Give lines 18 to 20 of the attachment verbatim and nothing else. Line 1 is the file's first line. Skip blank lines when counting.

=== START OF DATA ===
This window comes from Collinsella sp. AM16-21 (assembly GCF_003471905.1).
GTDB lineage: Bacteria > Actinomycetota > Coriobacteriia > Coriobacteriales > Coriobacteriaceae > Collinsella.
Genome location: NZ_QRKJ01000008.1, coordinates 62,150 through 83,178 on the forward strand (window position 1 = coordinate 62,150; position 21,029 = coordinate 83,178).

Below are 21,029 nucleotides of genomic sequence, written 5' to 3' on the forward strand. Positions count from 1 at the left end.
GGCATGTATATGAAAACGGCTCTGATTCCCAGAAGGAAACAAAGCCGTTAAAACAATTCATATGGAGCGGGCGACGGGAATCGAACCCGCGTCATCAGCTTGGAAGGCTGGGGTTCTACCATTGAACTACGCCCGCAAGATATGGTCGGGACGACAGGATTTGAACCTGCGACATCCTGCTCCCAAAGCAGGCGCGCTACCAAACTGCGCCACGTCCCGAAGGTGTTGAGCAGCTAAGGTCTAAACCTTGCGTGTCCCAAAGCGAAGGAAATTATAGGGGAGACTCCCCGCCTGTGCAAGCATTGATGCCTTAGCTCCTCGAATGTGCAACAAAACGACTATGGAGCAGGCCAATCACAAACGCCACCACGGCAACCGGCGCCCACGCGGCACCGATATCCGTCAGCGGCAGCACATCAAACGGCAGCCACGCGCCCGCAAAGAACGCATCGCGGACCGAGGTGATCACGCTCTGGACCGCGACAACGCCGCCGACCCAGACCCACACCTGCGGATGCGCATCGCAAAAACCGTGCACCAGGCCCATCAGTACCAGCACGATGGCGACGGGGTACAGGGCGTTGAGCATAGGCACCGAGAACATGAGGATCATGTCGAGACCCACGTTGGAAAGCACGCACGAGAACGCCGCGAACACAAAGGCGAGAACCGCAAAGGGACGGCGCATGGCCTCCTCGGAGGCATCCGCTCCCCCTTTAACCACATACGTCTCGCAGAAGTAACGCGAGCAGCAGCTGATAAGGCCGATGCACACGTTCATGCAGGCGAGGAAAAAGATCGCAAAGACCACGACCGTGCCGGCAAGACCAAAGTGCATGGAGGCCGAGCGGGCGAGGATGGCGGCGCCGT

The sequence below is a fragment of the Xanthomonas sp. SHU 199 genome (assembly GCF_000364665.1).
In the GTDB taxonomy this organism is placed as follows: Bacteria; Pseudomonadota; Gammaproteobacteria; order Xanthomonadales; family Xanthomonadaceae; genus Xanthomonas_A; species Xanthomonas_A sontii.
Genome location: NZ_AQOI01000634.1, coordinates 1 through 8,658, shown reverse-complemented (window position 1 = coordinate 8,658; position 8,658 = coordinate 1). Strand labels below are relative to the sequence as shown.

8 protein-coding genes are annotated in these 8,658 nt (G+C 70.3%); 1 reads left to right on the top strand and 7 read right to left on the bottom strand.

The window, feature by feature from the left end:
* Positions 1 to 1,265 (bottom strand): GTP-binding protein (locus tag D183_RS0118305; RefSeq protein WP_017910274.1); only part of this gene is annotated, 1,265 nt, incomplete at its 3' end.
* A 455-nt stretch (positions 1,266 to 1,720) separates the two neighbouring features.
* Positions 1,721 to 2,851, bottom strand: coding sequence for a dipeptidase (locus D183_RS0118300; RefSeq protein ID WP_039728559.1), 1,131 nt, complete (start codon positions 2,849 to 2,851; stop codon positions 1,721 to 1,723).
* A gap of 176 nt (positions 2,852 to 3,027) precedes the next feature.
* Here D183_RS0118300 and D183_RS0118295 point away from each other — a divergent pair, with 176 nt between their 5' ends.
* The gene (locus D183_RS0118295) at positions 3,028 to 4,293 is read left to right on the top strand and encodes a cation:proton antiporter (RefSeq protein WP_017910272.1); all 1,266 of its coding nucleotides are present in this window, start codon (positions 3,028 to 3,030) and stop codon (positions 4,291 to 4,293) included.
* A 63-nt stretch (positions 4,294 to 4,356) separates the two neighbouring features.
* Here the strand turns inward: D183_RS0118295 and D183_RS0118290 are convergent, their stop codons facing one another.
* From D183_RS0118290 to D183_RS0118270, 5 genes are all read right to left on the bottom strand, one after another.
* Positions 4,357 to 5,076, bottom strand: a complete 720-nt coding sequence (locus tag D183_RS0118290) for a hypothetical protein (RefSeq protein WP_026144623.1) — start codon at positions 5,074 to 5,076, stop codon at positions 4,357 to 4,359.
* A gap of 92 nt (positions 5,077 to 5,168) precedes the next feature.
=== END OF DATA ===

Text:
* Here the strand turns inward: D183_RS0118295 and D183_RS0118290 are convergent, their stop codons facing one another.
* From D183_RS0118290 to D183_RS0118270, 5 genes are all read right to left on the bottom strand, one after another.
* Positions 4,357 to 5,076, bottom strand: a complete 720-nt coding sequence (locus tag D183_RS0118290) for a hypothetical protein (RefSeq protein WP_026144623.1) — start codon at positions 5,074 to 5,076, stop codon at positions 4,357 to 4,359.